I’m going to go out on a limb and argue that to focus too closely on the actual events of January 10, 1967 was not in the interest of the PLP of the 1970s and the 1980s. In the first place, the PLP did not actually win the election that was held on January 10. The result of the 1967 election was a tie: 18 seats for the UBP and 18 for the PLP. No government could be formed until that broken. We all know now that in order for either party to form a government, negotiations had to be carried out with two men who were members of neither major political party of the day. Those negotiations, as we can see from the newspaper at the top of this blog post, were not finalized until January 14, some four days after the election, and they ended by giving the PLP a slim margin of one seat in the House of Assembly. (For those people who don’t know the details, the two men were Randol Fawkes, who represented the Labour party, and Alvin Braynen, an independent. Braynen accepted the position of Speaker, which meant that he did not normally have a vote in the House, and Fawkes agreed to form a coalition government with the PLP, becoming the first Minister of Labour in the Pindling cabinet.)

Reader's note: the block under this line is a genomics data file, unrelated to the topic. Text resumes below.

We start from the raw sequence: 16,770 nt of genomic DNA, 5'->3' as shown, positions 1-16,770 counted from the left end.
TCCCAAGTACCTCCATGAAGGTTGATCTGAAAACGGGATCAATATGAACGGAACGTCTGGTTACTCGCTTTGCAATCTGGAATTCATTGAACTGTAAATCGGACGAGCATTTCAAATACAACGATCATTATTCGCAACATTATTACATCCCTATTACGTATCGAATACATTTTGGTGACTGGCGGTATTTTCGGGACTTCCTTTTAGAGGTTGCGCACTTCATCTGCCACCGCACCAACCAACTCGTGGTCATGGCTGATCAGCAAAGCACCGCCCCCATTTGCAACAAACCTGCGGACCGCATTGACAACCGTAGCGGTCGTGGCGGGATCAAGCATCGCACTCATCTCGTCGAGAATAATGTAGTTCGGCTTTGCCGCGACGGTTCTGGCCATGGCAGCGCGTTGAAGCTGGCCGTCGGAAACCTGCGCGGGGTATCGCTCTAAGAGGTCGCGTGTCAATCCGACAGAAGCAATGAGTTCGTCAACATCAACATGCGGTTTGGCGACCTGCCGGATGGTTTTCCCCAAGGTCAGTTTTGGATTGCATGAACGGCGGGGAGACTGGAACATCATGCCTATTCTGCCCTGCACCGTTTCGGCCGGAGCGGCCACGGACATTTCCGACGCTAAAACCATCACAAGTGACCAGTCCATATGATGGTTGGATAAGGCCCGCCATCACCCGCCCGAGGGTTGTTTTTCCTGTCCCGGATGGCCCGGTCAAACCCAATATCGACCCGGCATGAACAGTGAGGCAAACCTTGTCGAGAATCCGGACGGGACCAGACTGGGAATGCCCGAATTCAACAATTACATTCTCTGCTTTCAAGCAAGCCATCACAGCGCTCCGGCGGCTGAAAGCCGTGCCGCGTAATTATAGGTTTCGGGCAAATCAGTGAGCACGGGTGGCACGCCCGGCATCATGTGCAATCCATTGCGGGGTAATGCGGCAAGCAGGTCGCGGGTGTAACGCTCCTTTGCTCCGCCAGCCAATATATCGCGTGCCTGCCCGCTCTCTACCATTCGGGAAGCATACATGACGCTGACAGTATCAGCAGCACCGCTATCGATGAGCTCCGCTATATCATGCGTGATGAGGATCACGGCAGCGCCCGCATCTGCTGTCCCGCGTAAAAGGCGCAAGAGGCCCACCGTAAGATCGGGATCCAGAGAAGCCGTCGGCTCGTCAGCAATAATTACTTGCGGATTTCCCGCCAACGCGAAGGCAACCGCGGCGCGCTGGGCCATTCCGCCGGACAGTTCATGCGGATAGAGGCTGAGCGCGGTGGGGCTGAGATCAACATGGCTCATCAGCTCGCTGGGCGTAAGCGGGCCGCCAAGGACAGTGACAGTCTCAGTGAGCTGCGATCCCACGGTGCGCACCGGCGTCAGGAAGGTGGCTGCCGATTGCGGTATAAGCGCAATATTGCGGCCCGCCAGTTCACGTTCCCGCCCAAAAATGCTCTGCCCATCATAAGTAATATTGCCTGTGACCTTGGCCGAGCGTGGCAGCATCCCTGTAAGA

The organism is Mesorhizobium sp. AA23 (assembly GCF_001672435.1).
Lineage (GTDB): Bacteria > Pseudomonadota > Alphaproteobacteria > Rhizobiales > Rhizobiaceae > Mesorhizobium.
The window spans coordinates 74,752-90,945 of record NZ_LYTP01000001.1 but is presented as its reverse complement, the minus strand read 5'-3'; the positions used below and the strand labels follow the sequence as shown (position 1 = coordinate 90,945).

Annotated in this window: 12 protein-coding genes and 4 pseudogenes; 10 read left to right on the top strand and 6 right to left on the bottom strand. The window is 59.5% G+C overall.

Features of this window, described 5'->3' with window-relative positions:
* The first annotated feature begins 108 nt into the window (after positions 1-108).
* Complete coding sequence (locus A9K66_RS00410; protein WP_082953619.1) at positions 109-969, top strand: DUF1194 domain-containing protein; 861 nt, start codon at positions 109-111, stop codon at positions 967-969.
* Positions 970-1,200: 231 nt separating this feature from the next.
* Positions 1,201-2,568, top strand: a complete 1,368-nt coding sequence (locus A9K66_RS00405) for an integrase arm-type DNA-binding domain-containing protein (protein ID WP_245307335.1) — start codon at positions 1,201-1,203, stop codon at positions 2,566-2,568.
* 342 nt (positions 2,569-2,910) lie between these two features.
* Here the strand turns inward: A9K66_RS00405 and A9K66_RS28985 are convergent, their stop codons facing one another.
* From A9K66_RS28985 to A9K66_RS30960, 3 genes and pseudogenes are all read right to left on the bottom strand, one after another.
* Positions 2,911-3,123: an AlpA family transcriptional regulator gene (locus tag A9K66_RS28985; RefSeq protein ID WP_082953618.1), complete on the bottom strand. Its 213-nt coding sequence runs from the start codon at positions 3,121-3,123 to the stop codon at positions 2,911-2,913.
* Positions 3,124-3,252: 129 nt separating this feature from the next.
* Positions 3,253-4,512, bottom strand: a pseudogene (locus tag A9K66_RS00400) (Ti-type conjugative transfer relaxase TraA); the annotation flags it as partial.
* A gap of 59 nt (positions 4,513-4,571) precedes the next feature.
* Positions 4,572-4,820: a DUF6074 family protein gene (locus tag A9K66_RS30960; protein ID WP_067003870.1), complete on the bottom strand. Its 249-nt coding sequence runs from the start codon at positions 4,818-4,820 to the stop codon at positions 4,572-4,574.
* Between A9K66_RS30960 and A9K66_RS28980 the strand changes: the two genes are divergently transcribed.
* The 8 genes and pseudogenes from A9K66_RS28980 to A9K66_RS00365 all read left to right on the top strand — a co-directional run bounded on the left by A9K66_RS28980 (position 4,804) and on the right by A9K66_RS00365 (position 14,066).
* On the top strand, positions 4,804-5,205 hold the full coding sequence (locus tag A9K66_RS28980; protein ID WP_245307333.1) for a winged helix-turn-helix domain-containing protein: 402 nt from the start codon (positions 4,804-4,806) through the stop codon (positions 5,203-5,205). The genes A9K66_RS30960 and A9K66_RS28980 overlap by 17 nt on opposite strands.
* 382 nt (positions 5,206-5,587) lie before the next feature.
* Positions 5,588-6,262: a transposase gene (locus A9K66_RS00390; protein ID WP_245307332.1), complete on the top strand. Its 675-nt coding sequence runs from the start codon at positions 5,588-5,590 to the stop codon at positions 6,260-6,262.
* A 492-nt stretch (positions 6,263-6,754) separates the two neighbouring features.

Perhaps the reason that Majority Rule was not made a public holiday during the first 25 years of the PLP’s rule was that the PLP victory dependent entirely upon the actions of two individuals who were not members of the Progressive Liberal Party. The scrutiny that would have accompanied the creation of a holiday before that date meant that PLP would have had to modify its liberation mythology, the one that placed Lynden Pindling alone the head of the movement towards freedom. It would have meant recognizing the contribution of a white Bahamian and the contribution of a labour leader—a labour leader whose independence of spirit meant that he had criticized the PLP when he had seen fit to do so.